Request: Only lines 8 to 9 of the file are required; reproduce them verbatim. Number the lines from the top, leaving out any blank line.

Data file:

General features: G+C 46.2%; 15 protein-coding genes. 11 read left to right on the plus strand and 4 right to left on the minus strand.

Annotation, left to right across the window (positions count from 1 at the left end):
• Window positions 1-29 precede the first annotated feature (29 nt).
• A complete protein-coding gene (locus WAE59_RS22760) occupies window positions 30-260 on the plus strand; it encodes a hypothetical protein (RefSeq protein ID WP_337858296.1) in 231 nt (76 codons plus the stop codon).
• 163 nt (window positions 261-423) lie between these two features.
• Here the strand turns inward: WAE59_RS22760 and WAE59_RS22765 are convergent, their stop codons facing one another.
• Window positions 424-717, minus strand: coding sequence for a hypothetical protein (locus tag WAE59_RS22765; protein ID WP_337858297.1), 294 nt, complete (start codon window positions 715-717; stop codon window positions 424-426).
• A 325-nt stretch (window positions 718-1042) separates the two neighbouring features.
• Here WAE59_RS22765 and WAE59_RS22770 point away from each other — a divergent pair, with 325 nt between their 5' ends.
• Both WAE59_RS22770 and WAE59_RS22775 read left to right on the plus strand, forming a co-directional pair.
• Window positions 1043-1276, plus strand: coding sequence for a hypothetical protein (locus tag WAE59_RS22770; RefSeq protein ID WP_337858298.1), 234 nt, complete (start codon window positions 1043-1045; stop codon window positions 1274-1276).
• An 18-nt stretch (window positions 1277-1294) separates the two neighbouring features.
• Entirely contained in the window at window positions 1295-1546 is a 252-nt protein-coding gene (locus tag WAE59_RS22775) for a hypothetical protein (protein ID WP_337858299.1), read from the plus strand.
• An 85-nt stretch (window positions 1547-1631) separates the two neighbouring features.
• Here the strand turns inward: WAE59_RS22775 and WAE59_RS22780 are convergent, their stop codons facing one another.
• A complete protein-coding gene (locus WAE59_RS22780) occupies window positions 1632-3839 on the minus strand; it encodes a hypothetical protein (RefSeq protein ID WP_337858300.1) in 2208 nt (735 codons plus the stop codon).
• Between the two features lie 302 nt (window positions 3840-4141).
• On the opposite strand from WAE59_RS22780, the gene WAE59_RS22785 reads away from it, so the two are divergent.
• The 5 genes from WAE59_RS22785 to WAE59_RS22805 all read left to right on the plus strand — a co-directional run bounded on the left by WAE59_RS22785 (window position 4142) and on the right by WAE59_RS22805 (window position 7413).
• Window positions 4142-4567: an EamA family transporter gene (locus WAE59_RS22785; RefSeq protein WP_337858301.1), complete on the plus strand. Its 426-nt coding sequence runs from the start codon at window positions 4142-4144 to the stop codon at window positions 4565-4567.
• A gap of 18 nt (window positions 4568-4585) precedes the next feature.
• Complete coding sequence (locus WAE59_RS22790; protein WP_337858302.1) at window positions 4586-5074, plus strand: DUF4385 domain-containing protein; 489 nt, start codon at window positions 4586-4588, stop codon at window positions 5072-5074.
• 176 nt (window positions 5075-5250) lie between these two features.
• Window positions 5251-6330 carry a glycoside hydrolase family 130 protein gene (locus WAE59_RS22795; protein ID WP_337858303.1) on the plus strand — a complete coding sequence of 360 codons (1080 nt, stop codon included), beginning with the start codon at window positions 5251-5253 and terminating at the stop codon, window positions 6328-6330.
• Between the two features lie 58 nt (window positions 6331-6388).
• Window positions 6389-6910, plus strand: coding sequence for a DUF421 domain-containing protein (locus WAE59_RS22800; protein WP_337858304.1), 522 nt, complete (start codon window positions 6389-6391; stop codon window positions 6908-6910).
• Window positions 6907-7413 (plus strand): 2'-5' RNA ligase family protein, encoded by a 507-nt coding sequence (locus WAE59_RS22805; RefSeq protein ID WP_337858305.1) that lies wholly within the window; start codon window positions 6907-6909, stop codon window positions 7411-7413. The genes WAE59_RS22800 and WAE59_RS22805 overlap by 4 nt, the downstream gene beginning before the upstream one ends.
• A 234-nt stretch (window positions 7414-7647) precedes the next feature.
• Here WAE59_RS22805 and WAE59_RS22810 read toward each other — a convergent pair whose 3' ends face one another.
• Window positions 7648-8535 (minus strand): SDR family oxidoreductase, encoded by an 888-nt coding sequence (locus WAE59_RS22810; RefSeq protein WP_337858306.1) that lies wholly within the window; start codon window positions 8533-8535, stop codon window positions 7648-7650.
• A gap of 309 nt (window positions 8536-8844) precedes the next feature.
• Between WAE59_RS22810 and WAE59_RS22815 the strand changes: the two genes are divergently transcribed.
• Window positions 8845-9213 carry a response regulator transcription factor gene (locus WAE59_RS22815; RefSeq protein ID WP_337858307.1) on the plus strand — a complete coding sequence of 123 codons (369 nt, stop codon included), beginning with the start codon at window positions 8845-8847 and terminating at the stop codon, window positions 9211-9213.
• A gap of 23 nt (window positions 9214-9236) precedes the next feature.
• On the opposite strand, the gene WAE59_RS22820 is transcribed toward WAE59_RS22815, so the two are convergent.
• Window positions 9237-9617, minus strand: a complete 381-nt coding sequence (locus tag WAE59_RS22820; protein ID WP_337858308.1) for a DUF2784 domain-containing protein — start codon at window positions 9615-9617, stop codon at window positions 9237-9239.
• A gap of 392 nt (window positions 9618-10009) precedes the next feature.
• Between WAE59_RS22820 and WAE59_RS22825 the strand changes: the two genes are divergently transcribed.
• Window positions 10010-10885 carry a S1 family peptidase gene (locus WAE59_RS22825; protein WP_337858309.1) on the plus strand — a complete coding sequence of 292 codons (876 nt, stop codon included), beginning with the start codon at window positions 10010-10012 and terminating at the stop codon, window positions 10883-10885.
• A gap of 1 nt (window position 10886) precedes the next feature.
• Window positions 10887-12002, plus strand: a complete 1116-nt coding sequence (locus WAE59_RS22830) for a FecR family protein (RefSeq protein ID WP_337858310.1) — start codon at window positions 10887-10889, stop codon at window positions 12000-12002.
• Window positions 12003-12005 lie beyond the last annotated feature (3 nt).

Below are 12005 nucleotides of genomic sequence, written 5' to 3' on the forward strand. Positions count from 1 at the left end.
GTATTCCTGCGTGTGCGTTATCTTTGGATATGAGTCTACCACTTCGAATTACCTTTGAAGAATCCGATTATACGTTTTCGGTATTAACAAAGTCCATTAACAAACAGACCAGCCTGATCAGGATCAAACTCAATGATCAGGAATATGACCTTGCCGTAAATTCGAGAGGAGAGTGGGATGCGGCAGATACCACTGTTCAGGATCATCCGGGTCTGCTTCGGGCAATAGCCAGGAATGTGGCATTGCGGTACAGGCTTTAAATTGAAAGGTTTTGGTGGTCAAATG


• A 325-nt stretch (window positions 718-1042) separates the two neighbouring features.
• Here WAE59_RS22765 and WAE59_RS22770 point away from each other — a divergent pair, with 325 nt between their 5' ends.